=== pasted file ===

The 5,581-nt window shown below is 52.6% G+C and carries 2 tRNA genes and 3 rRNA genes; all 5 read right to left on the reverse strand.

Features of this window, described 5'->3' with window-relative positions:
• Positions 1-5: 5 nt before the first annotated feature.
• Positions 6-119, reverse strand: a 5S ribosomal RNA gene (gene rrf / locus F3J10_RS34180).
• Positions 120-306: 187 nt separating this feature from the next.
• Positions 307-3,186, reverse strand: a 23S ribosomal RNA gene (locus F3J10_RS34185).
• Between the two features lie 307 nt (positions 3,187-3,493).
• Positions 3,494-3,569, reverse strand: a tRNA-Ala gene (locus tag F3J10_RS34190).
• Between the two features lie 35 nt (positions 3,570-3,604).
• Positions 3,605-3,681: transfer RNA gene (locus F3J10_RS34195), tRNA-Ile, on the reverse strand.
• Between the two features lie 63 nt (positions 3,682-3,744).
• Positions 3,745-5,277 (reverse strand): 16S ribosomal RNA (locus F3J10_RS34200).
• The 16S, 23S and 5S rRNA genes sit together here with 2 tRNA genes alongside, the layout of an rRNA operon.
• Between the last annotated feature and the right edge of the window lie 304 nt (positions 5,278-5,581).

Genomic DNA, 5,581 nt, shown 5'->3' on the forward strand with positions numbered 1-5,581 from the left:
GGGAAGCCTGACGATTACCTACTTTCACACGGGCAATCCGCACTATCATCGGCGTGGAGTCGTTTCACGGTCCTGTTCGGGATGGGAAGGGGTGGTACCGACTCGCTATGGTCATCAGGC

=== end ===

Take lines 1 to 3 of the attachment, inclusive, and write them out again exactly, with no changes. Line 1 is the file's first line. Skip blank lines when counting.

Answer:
The 5,581-nt window shown below is 52.6% G+C and carries 2 tRNA genes and 3 rRNA genes; all 5 read right to left on the reverse strand.

Features of this window, described 5'->3' with window-relative positions:
• Positions 1-5: 5 nt before the first annotated feature.